Title of Abstract

The Effect of White Master Narratives Around Language on Education

Submitting Student(s)

Courtney Garrett

Session Title

Schools and Education

Faculty Sponsor (for work done with a non-Winthrop mentor)

Jo Koster, Ph.D.

College

College of Arts and Sciences

Department

English

Abstract

White master narratives around language have negatively impacted society and the education system for decades. To begin this discussion, I outline what master narratives are and explain their connection to education, specifically to Social Studies and English Language Arts. In regard to Social Studies, I examine how topics concerning diversity in the history of language are often excluded. Connected to this, history topics regarding diverse figures are altered to fit into this white narrative around language. In English Language Arts, I examined how students are taught grammar and engaged verbally with the language. Concluding with counternarratives that can be implemented to help change the current teaching of language in schools, I offer two wholistic counternarratives that can lead to a variety of strategies. In Social Studies, I propose teaching the accurate historical background of language and history as a whole. This would allow for a variety of student-centered strategies that encourage a deeper understanding of history and language. In English, I propose teaching from a descriptive viewpoint which will open students' minds to the wide variety of language surrounding them. One strategy suggested is changing the definition of code switching to a universal code, thus encouraging students to be aware of how all language works. By implementing this updated meaning of code-switching, along with the other suggested strategies, we enable students to become critical thinkers of language and the world.

Start Date

15-4-2022 12:00 PM

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Apr 15th, 12:00 PM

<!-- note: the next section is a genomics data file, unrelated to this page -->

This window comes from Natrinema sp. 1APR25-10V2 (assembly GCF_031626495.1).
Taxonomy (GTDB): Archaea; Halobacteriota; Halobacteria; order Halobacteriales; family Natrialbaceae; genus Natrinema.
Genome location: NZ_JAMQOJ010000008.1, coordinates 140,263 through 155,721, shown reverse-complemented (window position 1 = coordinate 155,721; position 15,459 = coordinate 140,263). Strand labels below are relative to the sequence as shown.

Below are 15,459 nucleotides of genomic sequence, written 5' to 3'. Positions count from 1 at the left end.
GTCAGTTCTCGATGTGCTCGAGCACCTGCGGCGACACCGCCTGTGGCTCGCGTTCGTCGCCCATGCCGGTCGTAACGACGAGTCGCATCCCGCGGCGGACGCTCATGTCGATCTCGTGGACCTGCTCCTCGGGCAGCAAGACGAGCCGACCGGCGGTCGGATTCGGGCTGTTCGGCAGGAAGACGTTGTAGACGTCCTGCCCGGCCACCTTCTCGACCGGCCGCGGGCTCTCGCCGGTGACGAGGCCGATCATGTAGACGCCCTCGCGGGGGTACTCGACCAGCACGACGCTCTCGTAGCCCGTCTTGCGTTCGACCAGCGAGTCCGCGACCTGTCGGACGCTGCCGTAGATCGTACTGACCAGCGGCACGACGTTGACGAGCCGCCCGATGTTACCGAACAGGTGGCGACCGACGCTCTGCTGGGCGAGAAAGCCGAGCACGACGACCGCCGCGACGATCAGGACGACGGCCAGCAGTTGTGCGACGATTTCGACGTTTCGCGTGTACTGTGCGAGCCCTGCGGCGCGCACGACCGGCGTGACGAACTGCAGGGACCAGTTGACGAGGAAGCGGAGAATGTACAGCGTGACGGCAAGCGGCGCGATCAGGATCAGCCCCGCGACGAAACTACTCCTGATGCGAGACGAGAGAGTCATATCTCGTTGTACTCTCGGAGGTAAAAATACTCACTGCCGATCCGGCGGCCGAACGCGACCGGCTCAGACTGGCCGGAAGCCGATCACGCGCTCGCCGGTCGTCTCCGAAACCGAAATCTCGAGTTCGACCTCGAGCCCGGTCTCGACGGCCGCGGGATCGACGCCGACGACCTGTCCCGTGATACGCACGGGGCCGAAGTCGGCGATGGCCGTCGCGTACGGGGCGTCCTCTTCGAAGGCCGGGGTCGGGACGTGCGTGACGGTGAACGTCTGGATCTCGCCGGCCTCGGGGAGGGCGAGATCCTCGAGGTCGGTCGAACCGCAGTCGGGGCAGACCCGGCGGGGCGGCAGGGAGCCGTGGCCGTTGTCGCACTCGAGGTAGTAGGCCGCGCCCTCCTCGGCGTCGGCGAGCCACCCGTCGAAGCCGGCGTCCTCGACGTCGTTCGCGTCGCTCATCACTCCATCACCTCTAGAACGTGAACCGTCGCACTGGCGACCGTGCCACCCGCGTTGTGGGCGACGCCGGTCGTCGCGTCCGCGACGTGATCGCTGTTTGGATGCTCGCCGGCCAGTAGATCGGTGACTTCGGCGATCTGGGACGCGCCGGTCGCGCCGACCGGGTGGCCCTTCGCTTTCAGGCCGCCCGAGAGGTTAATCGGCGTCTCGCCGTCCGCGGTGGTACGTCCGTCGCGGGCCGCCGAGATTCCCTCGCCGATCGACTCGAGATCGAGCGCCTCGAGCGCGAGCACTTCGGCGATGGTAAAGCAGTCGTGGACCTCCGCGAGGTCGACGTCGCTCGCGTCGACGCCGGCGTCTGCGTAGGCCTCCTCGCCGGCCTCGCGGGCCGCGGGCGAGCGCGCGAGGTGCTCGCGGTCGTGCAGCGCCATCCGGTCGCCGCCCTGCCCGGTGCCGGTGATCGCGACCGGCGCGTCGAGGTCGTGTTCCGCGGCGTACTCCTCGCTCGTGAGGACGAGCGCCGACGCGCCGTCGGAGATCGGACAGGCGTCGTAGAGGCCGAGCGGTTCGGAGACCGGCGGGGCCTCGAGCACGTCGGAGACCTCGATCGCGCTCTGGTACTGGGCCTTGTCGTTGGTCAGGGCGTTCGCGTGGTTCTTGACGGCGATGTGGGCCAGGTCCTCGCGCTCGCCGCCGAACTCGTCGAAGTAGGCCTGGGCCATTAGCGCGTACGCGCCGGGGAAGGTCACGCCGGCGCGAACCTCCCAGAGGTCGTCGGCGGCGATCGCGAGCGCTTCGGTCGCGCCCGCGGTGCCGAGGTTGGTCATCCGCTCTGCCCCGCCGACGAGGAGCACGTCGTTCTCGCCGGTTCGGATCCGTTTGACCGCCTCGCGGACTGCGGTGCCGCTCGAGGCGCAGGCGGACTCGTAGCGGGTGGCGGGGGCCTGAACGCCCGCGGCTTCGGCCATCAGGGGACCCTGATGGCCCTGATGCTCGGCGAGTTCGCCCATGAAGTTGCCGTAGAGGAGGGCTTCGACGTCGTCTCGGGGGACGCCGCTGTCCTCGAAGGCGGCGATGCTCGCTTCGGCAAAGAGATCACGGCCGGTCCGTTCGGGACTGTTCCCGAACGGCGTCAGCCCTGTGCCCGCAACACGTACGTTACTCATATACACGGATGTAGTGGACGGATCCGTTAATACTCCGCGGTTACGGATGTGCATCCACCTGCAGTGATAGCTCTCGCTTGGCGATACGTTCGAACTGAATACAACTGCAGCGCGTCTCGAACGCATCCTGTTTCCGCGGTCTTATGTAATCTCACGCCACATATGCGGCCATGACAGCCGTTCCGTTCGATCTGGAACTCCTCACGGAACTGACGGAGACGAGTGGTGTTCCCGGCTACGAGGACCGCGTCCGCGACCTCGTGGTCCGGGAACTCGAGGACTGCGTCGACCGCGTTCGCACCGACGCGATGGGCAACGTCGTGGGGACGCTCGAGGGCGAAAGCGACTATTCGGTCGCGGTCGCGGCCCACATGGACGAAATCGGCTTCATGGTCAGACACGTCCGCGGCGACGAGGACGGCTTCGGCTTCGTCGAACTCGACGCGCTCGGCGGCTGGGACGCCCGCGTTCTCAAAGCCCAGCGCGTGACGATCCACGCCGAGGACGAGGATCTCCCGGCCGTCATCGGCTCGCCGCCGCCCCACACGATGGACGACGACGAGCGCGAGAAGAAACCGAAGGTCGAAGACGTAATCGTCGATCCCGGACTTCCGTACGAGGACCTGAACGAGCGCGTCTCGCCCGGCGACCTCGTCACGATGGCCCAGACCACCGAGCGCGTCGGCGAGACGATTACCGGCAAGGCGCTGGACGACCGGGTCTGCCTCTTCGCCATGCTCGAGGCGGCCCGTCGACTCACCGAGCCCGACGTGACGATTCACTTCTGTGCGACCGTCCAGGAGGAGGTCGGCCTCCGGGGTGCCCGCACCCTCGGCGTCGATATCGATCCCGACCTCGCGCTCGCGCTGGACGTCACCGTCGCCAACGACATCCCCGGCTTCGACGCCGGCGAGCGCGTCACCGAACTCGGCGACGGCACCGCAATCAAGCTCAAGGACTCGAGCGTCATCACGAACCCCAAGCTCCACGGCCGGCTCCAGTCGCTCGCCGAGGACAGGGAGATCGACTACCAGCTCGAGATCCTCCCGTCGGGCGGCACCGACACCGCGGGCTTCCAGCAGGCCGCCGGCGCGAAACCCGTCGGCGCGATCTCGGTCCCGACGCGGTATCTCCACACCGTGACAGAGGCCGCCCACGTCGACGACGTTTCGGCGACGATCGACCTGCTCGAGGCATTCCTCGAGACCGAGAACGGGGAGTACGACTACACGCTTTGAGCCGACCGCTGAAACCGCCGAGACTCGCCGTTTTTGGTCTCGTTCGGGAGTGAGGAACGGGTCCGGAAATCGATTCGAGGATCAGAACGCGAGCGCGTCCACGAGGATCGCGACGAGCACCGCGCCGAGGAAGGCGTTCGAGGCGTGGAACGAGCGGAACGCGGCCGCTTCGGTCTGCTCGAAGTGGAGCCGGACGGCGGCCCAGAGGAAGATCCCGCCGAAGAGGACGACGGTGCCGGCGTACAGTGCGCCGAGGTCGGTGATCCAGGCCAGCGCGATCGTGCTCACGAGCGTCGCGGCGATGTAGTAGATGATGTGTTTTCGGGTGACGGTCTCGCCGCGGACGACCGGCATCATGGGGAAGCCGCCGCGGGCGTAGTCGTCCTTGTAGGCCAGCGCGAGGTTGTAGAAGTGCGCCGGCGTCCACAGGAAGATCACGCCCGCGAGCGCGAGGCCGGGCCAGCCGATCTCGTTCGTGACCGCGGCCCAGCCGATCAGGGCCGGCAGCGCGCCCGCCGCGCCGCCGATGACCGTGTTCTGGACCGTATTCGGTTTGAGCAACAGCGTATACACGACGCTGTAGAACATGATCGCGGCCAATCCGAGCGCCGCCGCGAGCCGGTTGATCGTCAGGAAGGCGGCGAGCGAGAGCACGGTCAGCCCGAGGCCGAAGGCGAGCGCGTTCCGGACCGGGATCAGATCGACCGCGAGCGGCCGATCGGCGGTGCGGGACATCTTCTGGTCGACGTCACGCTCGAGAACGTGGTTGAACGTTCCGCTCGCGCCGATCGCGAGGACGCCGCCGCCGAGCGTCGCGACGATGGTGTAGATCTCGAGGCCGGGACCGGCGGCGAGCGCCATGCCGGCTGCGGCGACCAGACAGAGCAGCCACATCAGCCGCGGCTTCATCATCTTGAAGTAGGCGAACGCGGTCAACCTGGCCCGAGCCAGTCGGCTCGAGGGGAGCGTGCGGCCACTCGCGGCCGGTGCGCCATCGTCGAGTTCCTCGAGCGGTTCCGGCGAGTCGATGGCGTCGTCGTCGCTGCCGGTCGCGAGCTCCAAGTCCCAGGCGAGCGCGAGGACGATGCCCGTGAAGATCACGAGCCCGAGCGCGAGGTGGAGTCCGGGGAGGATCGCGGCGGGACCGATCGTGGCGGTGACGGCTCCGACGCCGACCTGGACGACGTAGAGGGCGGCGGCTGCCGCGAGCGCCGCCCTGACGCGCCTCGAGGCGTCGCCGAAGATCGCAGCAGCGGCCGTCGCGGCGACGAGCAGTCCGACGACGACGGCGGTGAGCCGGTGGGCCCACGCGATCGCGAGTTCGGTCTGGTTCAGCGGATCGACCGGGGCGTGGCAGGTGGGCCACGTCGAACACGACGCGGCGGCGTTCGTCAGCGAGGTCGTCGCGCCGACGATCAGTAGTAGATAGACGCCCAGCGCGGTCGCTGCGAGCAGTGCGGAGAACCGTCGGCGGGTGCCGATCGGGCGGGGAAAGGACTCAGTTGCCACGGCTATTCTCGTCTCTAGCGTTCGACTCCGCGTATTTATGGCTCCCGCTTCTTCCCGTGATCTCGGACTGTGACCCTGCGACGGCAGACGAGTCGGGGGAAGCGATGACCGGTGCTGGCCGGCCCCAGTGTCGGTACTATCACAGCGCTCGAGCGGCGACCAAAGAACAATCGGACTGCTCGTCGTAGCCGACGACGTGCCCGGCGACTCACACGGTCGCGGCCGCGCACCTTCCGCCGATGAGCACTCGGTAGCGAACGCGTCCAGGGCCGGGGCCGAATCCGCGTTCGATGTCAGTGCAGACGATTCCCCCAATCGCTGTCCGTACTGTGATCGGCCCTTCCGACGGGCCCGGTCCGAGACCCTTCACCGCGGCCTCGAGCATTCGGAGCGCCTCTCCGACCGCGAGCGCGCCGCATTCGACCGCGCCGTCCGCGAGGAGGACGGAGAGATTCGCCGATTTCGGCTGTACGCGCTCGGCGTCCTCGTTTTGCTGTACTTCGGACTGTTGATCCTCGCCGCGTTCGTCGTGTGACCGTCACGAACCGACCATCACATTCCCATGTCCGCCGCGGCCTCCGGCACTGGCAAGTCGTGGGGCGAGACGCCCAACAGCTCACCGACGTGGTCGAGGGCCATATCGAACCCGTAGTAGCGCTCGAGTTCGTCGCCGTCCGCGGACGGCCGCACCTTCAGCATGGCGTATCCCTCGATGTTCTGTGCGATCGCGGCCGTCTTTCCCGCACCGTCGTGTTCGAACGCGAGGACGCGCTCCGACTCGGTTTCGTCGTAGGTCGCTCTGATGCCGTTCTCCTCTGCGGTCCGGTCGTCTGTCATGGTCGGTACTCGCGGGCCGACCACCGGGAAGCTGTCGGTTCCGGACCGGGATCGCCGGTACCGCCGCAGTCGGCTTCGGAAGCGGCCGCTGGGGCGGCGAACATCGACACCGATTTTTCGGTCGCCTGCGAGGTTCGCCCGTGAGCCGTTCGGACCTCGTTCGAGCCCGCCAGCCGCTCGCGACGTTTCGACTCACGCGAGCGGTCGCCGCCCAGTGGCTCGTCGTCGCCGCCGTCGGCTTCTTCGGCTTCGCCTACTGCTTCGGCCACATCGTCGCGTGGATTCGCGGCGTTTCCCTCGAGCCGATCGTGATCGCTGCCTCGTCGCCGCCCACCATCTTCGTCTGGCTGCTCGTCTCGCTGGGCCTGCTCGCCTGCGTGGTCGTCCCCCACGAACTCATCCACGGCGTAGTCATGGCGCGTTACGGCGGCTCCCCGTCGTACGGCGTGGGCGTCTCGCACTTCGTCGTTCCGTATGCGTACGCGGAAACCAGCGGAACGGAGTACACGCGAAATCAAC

The Effect of White Master Narratives Around Language on Education

White master narratives around language have negatively impacted society and the education system for decades. To begin this discussion, I outline what master narratives are and explain their connection to education, specifically to Social Studies and English Language Arts. In regard to Social Studies, I examine how topics concerning diversity in the history of language are often excluded. Connected to this, history topics regarding diverse figures are altered to fit into this white narrative around language. In English Language Arts, I examined how students are taught grammar and engaged verbally with the language. Concluding with counternarratives that can be implemented to help change the current teaching of language in schools, I offer two wholistic counternarratives that can lead to a variety of strategies. In Social Studies, I propose teaching the accurate historical background of language and history as a whole. This would allow for a variety of student-centered strategies that encourage a deeper understanding of history and language. In English, I propose teaching from a descriptive viewpoint which will open students' minds to the wide variety of language surrounding them. One strategy suggested is changing the definition of code switching to a universal code, thus encouraging students to be aware of how all language works. By implementing this updated meaning of code-switching, along with the other suggested strategies, we enable students to become critical thinkers of language and the world.